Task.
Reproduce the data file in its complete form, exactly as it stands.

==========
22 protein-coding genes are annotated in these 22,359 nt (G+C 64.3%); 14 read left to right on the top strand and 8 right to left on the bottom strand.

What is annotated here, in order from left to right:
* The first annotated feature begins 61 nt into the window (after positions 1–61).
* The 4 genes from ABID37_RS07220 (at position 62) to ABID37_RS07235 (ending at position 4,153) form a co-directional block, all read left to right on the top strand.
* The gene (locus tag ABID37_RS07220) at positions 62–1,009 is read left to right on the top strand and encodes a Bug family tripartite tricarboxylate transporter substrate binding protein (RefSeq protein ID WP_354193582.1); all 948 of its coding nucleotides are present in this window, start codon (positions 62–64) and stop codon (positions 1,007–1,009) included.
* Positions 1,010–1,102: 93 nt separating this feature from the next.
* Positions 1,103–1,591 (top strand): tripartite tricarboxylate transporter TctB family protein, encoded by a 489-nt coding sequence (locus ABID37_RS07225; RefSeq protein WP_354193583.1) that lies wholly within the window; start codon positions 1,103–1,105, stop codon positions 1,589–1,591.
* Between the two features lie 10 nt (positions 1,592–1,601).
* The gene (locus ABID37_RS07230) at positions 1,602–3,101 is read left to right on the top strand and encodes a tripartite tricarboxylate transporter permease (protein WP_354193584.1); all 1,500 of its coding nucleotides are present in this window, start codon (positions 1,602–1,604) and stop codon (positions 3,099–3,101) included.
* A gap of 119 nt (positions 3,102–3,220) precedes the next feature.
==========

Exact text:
22 protein-coding genes are annotated in these 22,359 nt (G+C 64.3%); 14 read left to right on the top strand and 8 right to left on the bottom strand.

What is annotated here, in order from left to right:
* The first annotated feature begins 61 nt into the window (after positions 1–61).
* The 4 genes from ABID37_RS07220 (at position 62) to ABID37_RS07235 (ending at position 4,153) form a co-directional block, all read left to right on the top strand.
* The gene (locus tag ABID37_RS07220) at positions 62–1,009 is read left to right on the top strand and encodes a Bug family tripartite tricarboxylate transporter substrate binding protein (RefSeq protein ID WP_354193582.1); all 948 of its coding nucleotides are present in this window, start codon (positions 62–64) and stop codon (positions 1,007–1,009) included.
* Positions 1,010–1,102: 93 nt separating this feature from the next.
* Positions 1,103–1,591 (top strand): tripartite tricarboxylate transporter TctB family protein, encoded by a 489-nt coding sequence (locus ABID37_RS07225; RefSeq protein WP_354193583.1) that lies wholly within the window; start codon positions 1,103–1,105, stop codon positions 1,589–1,591.
* Between the two features lie 10 nt (positions 1,592–1,601).
* The gene (locus ABID37_RS07230) at positions 1,602–3,101 is read left to right on the top strand and encodes a tripartite tricarboxylate transporter permease (protein WP_354193584.1); all 1,500 of its coding nucleotides are present in this window, start codon (positions 1,602–1,604) and stop codon (positions 3,099–3,101) included.
* A gap of 119 nt (positions 3,102–3,220) precedes the next feature.